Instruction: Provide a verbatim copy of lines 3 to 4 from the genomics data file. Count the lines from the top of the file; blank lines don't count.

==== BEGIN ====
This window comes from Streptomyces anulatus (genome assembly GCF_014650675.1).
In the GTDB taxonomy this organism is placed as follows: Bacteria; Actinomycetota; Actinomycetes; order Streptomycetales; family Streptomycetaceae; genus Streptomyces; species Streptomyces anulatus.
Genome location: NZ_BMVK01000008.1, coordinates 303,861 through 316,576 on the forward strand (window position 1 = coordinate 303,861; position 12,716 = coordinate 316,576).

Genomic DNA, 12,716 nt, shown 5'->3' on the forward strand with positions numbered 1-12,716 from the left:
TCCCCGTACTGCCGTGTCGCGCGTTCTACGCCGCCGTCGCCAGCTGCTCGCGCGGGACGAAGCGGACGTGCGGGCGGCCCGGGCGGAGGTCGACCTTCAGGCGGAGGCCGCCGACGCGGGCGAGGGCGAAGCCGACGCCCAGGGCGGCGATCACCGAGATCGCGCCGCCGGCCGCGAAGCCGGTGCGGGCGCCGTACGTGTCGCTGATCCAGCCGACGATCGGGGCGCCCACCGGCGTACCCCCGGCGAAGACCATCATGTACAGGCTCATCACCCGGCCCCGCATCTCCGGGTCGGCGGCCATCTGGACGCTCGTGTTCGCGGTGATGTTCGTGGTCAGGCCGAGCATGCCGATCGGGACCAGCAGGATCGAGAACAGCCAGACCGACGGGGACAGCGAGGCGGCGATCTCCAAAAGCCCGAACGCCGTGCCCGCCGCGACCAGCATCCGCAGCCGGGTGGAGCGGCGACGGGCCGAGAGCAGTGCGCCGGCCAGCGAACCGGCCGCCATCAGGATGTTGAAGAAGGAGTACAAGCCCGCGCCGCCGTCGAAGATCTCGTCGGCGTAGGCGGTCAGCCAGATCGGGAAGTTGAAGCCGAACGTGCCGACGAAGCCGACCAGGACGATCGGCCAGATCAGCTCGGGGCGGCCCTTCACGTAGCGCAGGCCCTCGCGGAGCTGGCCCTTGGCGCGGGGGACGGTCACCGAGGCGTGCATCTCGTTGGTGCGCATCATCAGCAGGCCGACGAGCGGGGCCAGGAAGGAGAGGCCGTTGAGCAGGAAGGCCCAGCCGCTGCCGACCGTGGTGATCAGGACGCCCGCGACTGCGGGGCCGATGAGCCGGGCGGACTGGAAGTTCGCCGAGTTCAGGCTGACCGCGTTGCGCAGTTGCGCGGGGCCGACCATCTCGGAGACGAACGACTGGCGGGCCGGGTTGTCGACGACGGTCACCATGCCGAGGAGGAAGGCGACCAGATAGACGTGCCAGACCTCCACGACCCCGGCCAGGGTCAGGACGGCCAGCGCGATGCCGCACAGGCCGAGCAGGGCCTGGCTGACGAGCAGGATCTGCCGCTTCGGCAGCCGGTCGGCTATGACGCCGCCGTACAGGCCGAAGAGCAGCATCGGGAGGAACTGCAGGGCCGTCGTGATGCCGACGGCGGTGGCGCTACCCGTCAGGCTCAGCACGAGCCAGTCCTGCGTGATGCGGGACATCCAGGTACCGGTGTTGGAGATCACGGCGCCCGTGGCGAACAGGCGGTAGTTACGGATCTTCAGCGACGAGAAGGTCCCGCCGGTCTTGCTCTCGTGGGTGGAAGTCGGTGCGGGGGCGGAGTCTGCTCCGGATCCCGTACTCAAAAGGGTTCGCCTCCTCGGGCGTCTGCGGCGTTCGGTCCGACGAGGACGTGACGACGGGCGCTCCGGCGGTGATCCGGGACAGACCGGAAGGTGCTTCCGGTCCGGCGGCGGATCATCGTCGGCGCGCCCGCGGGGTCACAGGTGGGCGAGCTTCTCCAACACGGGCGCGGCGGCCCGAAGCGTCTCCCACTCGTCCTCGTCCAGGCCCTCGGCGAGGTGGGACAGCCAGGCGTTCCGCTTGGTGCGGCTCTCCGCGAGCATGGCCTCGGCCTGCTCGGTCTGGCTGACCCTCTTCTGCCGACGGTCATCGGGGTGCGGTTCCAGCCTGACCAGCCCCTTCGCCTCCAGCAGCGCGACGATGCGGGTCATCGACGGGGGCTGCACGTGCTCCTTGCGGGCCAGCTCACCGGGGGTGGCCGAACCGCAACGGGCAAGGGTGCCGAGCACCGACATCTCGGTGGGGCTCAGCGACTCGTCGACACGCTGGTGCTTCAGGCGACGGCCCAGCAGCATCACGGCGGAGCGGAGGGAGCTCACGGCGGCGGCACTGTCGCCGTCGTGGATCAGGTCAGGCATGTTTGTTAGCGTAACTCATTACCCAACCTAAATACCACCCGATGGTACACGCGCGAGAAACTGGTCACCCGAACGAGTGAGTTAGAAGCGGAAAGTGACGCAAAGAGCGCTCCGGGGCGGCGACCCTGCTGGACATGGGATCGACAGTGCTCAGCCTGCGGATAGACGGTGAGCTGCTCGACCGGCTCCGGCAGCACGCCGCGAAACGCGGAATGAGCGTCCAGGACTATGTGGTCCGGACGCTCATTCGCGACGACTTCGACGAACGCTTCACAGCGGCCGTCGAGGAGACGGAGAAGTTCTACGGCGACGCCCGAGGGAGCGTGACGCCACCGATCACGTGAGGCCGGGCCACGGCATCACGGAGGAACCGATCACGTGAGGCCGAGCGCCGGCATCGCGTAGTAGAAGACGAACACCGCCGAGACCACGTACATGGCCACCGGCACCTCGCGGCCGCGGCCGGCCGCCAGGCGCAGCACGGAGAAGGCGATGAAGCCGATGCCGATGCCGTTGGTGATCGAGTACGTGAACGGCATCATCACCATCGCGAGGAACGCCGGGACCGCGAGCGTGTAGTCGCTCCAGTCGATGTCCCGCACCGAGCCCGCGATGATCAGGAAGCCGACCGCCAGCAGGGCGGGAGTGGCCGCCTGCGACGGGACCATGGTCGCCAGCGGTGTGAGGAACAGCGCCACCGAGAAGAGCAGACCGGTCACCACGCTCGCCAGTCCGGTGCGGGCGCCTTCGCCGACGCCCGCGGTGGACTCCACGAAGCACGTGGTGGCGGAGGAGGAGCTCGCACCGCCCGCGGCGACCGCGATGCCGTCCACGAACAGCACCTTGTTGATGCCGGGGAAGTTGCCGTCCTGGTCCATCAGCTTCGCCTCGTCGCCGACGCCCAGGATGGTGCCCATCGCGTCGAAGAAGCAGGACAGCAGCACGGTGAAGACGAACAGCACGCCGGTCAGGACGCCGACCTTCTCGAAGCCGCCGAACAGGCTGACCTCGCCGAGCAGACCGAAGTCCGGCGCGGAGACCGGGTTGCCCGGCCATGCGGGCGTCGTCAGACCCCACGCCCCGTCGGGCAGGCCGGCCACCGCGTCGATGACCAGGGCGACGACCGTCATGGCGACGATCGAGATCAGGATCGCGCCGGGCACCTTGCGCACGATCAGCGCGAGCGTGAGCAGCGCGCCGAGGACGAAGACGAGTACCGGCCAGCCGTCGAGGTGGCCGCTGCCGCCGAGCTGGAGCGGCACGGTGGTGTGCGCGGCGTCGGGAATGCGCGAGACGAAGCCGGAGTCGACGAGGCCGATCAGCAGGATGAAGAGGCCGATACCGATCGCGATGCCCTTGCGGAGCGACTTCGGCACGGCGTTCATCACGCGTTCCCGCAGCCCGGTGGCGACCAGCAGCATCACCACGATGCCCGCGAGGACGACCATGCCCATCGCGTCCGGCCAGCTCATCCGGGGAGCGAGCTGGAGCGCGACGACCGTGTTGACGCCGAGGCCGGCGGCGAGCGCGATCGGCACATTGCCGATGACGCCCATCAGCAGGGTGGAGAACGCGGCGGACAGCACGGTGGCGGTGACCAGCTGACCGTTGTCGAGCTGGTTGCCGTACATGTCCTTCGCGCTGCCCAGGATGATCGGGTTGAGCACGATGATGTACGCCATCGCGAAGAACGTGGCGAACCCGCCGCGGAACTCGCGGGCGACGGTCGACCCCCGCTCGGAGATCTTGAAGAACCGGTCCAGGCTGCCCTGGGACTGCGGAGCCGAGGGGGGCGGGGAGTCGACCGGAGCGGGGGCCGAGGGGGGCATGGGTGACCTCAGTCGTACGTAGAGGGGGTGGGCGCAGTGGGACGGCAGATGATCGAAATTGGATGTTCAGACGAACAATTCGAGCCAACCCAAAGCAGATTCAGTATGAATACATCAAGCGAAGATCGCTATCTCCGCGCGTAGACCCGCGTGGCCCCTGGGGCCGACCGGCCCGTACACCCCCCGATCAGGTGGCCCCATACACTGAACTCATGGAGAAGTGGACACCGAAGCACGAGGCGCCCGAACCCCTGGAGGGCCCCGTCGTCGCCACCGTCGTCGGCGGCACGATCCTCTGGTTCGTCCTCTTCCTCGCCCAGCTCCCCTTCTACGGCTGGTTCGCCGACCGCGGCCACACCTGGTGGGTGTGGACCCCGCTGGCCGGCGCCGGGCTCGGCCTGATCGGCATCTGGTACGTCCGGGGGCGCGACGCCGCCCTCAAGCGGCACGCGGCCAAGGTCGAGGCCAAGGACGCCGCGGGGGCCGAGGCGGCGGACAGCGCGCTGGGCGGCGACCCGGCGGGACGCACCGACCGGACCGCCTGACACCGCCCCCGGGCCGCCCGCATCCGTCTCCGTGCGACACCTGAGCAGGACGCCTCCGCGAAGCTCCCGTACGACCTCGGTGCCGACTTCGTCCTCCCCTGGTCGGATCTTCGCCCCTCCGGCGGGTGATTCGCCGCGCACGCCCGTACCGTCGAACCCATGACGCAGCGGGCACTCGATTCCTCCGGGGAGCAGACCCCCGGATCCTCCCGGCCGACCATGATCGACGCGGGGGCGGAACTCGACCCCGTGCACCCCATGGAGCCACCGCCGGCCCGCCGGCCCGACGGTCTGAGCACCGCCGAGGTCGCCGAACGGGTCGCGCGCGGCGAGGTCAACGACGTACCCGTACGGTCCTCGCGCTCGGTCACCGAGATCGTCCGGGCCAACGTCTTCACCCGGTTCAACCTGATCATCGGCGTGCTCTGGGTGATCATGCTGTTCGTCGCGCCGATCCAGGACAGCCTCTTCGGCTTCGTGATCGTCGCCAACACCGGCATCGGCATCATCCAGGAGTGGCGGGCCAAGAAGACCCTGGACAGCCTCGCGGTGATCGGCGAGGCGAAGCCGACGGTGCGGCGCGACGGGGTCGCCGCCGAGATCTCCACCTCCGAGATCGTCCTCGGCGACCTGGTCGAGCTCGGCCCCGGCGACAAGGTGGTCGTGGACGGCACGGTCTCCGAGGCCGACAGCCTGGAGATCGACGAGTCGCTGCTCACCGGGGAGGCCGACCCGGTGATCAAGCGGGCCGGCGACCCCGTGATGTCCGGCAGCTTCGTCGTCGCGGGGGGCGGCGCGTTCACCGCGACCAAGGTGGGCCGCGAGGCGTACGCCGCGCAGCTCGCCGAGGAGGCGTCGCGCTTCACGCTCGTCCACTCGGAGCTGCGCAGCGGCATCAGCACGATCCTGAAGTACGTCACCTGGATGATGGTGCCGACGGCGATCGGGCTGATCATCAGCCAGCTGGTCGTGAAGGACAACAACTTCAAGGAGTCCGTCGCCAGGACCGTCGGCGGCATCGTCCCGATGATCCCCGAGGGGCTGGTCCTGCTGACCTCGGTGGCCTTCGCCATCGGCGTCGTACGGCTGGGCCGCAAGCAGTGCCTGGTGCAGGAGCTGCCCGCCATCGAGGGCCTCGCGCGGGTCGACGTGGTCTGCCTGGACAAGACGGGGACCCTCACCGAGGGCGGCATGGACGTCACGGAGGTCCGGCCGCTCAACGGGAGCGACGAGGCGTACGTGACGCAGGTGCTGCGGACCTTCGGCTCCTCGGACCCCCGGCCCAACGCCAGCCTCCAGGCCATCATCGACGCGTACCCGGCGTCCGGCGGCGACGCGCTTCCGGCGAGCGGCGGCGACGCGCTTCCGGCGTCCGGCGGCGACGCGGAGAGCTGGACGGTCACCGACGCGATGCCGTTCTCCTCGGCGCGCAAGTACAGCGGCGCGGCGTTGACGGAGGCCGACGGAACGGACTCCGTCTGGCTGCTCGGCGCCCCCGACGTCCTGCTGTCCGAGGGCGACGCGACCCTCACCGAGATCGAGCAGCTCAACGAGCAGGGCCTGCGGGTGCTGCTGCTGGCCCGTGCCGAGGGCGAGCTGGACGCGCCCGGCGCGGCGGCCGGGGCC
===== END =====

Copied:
Genome location: NZ_BMVK01000008.1, coordinates 303,861 through 316,576 on the forward strand (window position 1 = coordinate 303,861; position 12,716 = coordinate 316,576).

Genomic DNA, 12,716 nt, shown 5'->3' on the forward strand with positions numbered 1-12,716 from the left: